In the weeks following that hearing on Beacon Hill, Davis confirmed his opposition to the ballot measure on the official Bay Staters Facebook, LinkedIn, and Twitter pages (though not on the group’s Instagram, which has its biggest following). Further complicating matters, last month, a series of leaked emails that were exchanged between Davis and PAC officials revealed that the former was asked directly and repeatedly for input on the ballot measure. The correspondence contradicted prior claims by Davis that New Approach failed to consult ground-level leaders in the development of the legislative specifics of the PAC’s initial proposal. The campaign is run by the group Massachusetts for Mental Health Options and its Grassroots Campaign Director Emily Oneschuk, with Dewey Square Group consultant Jennifer Manley also serving in a key operational role.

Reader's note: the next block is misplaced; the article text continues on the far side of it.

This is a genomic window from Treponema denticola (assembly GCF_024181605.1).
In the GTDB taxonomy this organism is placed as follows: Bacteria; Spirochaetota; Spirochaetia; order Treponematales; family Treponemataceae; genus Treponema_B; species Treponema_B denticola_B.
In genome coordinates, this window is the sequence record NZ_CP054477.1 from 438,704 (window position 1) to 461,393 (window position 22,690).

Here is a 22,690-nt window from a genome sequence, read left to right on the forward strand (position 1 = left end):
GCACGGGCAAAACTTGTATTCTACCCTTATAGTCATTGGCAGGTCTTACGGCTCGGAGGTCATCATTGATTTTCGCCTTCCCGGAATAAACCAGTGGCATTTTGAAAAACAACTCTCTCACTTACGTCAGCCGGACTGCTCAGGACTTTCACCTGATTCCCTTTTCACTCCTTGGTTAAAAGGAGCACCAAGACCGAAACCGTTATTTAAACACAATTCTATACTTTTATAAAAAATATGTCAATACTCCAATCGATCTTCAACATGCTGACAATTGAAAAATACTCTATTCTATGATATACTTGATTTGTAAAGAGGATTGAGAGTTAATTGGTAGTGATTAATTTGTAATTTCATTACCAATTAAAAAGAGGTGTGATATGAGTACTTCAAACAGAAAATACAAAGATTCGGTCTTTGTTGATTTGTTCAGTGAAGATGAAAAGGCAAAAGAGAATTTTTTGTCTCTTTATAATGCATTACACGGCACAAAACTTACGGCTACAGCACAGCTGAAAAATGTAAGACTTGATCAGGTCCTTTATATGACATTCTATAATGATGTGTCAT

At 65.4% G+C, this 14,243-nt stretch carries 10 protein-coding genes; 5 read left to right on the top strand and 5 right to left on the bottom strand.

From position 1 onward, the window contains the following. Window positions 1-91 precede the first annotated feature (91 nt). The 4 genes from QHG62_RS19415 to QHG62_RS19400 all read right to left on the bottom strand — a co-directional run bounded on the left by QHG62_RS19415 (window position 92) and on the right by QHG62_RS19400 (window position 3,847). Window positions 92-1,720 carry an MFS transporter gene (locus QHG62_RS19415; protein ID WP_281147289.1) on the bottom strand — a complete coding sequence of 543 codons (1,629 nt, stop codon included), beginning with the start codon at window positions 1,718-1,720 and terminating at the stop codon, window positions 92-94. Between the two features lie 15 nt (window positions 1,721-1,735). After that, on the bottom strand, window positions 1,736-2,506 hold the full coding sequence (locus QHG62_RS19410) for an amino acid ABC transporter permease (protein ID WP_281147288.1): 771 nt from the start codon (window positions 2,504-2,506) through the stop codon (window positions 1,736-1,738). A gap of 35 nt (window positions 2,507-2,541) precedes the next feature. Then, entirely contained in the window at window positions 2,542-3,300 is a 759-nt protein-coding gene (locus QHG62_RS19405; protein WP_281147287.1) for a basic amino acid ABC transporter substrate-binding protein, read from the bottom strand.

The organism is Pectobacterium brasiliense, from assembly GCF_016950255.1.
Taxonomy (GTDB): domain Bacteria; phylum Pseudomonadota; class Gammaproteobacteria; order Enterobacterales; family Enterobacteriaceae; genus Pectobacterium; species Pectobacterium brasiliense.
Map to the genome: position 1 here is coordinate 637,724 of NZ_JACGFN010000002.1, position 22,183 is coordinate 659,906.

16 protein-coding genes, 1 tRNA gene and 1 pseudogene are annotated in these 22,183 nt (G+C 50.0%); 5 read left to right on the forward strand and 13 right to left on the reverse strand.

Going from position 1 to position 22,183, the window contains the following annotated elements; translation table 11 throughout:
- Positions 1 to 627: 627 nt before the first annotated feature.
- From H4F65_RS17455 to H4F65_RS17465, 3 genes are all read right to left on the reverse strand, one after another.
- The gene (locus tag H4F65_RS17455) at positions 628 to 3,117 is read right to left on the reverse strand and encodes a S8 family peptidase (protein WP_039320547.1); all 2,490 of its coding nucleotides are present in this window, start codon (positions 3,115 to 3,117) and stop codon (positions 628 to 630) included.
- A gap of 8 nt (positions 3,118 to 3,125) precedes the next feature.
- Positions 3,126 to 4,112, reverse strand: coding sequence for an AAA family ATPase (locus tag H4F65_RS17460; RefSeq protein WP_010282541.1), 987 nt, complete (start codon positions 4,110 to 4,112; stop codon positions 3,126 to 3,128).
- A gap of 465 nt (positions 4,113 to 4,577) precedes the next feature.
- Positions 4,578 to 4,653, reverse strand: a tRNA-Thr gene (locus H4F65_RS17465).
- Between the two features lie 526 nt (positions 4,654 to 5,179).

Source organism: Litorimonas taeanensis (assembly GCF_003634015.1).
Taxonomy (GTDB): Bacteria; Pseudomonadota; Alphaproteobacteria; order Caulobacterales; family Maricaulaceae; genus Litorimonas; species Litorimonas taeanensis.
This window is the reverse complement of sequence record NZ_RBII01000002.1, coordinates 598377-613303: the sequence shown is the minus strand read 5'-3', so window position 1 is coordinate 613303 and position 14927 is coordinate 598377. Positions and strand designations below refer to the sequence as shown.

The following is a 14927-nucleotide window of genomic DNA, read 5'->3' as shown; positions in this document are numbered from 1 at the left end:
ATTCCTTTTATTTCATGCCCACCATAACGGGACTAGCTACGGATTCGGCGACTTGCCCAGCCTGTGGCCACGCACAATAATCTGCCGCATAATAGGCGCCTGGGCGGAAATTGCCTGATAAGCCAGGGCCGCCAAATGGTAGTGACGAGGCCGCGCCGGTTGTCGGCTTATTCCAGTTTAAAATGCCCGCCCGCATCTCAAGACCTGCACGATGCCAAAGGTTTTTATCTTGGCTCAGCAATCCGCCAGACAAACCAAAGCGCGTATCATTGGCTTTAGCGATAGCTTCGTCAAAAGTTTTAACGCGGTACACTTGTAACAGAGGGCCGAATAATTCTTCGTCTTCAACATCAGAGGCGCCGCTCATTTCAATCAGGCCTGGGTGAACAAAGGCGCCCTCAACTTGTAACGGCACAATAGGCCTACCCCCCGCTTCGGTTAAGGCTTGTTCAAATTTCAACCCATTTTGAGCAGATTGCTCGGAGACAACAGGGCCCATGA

The seemingly shifting intentions of Davis and Bay Staters, apparently one in the same at this juncture, have had repercussions in the statewide drug advocacy world. In one case, organizers from Extravaganja, a long-running UMass Amherst cannabis festival, rescinded their invitation for Davis to speak at the annual event. A spokesperson from the campus group said, “Due to concerns of misrepresentations and dishonesty, which has caused a breach of trust among our grassroots community, Bay Staters was asked not to attend Extravaganja 2024.”

Psychedelics advocates rally at the Massachusetts State House on Tuesday, March 26 | Photo by Jack Gorsline

An “important aspect” of reform?